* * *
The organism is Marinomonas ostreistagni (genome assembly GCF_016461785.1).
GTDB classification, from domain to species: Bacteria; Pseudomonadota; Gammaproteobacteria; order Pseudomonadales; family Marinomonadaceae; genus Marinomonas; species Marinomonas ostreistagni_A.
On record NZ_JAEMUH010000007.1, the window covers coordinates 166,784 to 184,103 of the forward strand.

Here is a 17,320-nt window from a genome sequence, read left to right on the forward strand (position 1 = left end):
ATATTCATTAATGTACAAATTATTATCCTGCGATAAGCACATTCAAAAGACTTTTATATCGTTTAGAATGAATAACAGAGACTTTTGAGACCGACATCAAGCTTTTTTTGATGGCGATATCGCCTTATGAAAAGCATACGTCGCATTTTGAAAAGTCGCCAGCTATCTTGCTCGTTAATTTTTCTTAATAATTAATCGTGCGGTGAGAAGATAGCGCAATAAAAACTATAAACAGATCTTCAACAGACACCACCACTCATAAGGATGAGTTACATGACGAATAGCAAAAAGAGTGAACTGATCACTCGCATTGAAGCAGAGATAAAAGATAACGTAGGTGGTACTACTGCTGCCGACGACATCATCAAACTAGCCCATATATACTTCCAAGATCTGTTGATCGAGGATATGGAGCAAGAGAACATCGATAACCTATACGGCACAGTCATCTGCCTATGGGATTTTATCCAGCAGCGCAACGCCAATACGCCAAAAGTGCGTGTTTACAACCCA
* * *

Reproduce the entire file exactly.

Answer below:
The organism is Marinomonas ostreistagni (genome assembly GCF_016461785.1).
GTDB classification, from domain to species: Bacteria; Pseudomonadota; Gammaproteobacteria; order Pseudomonadales; family Marinomonadaceae; genus Marinomonas; species Marinomonas ostreistagni_A.
On record NZ_JAEMUH010000007.1, the window covers coordinates 166,784 to 184,103 of the forward strand.

Here is a 17,320-nt window from a genome sequence, read left to right on the forward strand (position 1 = left end):
ATATTCATTAATGTACAAATTATTATCCTGCGATAAGCACATTCAAAAGACTTTTATATCGTTTAGAATGAATAACAGAGACTTTTGAGACCGACATCAAGCTTTTTTTGATGGCGATATCGCCTTATGAAAAGCATACGTCGCATTTTGAAAAGTCGCCAGCTATCTTGCTCGTTAATTTTTCTTAATAATTAATCGTGCGGTGAGAAGATAGCGCAATAAAAACTATAAACAGATCTTCAACAGACACCACCACTCATAAGGATGAGTTACATGACGAATAGCAAAAAGAGTGAACTGATCACTCGCATTGAAGCAGAGATAAAAGATAACGTAGGTGGTACTACTGCTGCCGACGACATCATCAAACTAGCCCATATATACTTCCAAGATCTGTTGATCGAGGATATGGAGCAAGAGAACATCGATAACCTATACGGCACAGTCATCTGCCTATGGGATTTTATCCAGCAGCGCAACGCCAATACGCCAAAAGTGCGTGTTTACAACCCA